by Christine on April 21st, 2010
What are DOMS?
Delayed onset muscle soreness (DOMS) is that achy, sore feeling you get the day after a strenuous workout. The cause of DOMS is actually unknown, but scientists think that they are caused by a breakdown of muscle fibers; this is particularly true when one is doing weight-training exercises. Other research claims that the soreness comes not from the damage process but from the rebuilding process. Either way, the exact cause is unknown.
DOMS is most common for those beginning an exercise program or working new muscle groups. For example, someone new to doing situps will experience DOMS the next day while someone experienced at situps will not unless he or she over-trains.
You don’t have to get DOMS in order to get an effective workout. Highly-trained athletes rarely get DOMS because they are in such good condition. However, I personally see the DOMS as an indication that I did indeed get a workout. It’s like somewhat-instant gratification – your body says “YES! You kicked my butt! Way to go!” Perhaps that’s just an aspect of my “no pain, no gain” personality. I get DOMS most often when I lift weights “to failure,” when I climb a LOT of stairs, or do a ton of squats/lunges. Most body-building forums that I have read seem to seek DOMS out like a special prize. However, at least one article I read said that DOMS can be an indication of poor form and should NOT be sought after. I’m a little unclear about the safety of DOMS, but they haven’t killed me yet.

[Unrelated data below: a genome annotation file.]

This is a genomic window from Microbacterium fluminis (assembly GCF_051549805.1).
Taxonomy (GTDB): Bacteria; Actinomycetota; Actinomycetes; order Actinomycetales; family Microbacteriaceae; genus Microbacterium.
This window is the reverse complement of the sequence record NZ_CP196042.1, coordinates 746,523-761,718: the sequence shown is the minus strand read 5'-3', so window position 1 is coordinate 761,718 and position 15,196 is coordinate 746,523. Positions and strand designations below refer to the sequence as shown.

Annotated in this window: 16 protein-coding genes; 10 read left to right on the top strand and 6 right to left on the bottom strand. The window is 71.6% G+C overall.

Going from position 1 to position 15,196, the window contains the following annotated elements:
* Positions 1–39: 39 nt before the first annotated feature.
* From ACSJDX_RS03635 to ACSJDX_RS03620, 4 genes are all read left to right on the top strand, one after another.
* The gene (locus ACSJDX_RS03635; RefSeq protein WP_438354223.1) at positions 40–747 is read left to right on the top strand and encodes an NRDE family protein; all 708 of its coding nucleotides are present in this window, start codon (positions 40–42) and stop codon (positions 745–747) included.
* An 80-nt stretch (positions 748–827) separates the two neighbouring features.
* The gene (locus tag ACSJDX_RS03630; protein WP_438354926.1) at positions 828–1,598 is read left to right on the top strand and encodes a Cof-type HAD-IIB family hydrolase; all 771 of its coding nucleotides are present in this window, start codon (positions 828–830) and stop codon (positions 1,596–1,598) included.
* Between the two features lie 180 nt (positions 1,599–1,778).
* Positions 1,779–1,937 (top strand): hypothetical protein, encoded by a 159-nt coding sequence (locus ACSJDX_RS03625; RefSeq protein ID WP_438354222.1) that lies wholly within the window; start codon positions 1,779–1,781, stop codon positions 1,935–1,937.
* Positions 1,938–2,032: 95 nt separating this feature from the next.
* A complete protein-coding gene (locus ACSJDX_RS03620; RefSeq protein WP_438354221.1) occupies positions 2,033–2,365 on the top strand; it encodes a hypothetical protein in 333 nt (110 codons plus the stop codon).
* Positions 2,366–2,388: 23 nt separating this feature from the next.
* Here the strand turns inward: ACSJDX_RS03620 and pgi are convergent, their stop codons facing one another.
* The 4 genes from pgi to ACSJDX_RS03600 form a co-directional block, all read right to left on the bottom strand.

In reading up about DOMS, I came across articles about eccentric muscle contractions and concentric muscle contractions. Apparently eccentric muscle contractions can lead to bigger (and better) DOMS. I didn’t know anything about these terms and wanted to delve into further study, primarily so I can figure out to have more DOMS after my workouts!
Eccentric muscle contractions are an overall lengthening of muscles as it develops tension and contracts to control motion performed by an outside force. Muscles suffer greater damage when you employ eccentric muscle contractions than the opposite (concentric muscle contractions). An example of an eccentric bicep contraction would be a reverse bicep curl, or the act of setting a heavy object down gently. Other exercises include going down stairs, running downhill, the downward motion of squats, pushups or pull-ups.
Concentric Muscle Contractions
Concentric muscle contractions are a shortening of the muscle as it develops tension and contracts to move a resistance. An example of a concentric bicep contraction would be a bicep curl, squat, or pull=-up. Running up-hill or climbing stairs causes the quadriceps to contract. These are most common types of muscle contractions used in a gym when lifting weights but do not often generate the bigger DOMS.
There are no proven methods for getting rid of DOMS once they have come around. You primarily need to let them run their course. However, some home-remedies for making the DOMS less severe include:
- Taking an ice bath
- Using the RICE method of treating injuries
- Eat protein-rich foods 30 minutes following the exercise